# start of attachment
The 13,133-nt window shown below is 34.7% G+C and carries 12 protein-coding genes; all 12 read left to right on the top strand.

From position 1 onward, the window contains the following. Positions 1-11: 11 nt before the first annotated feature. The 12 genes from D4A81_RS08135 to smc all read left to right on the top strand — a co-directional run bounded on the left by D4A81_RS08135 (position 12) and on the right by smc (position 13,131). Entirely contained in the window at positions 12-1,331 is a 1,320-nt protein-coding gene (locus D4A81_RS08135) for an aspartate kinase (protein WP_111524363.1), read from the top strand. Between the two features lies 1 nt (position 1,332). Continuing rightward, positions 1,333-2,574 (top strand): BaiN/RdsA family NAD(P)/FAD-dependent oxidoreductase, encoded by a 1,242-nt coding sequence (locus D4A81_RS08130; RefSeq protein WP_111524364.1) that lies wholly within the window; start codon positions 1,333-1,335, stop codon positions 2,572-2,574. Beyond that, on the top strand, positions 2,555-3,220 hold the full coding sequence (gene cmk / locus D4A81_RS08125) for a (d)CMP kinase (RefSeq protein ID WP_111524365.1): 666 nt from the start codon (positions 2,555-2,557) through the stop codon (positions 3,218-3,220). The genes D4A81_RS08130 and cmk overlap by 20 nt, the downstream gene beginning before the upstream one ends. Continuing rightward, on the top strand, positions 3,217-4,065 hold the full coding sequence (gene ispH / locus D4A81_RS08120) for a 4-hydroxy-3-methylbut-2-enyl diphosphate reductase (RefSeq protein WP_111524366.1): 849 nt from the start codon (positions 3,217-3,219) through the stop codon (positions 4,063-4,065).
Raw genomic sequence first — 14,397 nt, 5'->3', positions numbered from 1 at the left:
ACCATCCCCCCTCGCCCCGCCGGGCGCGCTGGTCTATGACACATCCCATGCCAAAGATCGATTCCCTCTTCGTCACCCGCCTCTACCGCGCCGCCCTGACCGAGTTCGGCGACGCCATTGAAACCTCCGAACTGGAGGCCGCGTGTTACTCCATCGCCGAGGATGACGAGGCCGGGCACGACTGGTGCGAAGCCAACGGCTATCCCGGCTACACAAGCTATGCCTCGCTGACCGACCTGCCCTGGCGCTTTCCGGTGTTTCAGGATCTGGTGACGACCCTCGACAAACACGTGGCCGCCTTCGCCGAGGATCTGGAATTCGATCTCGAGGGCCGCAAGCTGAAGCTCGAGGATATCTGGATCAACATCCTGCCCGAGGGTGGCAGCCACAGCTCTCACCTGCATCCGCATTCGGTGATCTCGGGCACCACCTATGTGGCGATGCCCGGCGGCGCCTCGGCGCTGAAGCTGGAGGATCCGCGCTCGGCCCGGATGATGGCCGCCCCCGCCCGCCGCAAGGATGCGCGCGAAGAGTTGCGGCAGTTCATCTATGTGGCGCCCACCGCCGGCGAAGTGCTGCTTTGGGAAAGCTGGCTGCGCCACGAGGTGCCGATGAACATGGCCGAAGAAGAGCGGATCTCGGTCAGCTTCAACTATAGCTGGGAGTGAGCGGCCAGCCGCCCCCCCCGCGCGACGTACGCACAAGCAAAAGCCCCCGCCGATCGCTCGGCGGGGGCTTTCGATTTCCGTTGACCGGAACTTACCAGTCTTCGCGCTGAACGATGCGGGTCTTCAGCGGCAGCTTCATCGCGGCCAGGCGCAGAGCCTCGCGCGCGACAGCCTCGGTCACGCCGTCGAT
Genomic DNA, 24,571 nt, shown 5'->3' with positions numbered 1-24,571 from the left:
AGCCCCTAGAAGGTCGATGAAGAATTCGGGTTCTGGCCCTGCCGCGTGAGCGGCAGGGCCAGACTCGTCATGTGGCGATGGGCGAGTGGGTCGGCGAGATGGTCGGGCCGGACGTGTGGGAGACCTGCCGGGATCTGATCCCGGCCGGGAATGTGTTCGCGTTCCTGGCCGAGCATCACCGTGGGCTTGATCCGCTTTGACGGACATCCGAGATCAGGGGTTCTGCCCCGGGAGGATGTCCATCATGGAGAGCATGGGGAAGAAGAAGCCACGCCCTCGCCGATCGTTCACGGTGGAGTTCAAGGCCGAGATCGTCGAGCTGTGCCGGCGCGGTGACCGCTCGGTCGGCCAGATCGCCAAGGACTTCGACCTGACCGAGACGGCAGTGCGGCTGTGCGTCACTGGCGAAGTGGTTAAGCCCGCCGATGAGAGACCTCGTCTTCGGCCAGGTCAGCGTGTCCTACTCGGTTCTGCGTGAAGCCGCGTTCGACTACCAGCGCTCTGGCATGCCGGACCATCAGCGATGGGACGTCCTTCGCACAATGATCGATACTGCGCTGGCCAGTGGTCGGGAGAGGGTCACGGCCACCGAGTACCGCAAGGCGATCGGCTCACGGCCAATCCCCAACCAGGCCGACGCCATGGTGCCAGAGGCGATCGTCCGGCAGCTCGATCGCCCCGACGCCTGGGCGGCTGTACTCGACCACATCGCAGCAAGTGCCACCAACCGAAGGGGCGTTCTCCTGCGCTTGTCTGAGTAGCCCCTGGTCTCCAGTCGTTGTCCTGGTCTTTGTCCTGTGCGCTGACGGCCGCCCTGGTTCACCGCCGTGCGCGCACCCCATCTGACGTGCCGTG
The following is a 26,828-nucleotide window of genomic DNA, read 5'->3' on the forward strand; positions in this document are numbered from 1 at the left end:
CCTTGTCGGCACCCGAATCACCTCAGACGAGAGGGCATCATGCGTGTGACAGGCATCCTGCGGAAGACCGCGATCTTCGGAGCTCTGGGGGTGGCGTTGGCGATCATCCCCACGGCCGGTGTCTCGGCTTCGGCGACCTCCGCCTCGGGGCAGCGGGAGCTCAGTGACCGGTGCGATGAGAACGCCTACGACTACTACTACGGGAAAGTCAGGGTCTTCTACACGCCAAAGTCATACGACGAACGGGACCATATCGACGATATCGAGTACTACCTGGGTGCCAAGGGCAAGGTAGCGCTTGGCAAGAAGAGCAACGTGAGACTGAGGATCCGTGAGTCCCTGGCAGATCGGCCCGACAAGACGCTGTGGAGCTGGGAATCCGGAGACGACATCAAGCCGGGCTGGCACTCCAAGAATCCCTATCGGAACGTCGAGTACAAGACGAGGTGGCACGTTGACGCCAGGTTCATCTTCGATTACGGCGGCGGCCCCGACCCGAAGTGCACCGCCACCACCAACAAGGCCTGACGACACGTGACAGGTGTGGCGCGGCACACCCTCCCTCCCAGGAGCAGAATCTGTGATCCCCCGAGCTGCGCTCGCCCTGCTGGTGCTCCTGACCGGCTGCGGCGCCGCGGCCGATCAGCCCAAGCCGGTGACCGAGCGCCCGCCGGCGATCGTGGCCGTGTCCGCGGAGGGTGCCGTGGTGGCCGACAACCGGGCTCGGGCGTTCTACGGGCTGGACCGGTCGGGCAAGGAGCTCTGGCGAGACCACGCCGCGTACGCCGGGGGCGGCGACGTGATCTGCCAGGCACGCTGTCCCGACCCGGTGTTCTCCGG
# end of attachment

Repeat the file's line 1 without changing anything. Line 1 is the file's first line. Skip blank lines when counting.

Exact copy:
The 13,133-nt window shown below is 34.7% G+C and carries 12 protein-coding genes; all 12 read left to right on the top strand.